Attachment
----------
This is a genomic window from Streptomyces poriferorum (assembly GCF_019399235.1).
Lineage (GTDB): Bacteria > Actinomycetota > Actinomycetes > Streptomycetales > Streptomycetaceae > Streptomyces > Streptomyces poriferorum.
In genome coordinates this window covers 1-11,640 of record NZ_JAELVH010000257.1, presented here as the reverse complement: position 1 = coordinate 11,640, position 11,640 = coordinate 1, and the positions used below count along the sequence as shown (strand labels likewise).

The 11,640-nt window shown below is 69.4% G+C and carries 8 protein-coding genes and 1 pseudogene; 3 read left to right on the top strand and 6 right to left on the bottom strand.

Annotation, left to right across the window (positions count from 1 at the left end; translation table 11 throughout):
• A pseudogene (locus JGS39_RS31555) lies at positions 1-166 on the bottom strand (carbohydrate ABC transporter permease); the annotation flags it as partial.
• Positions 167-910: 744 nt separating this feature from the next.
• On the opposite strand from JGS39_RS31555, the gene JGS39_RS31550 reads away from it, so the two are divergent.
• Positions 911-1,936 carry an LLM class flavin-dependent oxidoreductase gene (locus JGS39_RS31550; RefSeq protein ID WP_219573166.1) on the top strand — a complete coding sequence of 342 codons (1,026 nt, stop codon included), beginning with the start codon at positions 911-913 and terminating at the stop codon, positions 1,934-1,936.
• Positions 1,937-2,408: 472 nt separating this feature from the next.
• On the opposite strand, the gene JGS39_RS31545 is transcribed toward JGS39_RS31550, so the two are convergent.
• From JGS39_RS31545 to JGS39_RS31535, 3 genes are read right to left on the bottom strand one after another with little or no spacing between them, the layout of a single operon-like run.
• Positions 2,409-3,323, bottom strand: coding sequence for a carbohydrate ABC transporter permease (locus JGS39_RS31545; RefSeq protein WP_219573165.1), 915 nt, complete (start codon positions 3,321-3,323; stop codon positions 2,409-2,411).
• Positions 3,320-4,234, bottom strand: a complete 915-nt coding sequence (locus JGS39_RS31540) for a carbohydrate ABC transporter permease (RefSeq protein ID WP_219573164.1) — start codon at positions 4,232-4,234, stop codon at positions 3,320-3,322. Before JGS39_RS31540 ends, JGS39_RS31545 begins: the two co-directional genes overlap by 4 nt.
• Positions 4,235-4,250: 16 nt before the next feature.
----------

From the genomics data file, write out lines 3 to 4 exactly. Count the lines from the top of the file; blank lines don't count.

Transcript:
In genome coordinates this window covers 1-11,640 of record NZ_JAELVH010000257.1, presented here as the reverse complement: position 1 = coordinate 11,640, position 11,640 = coordinate 1, and the positions used below count along the sequence as shown (strand labels likewise).

The 11,640-nt window shown below is 69.4% G+C and carries 8 protein-coding genes and 1 pseudogene; 3 read left to right on the top strand and 6 right to left on the bottom strand.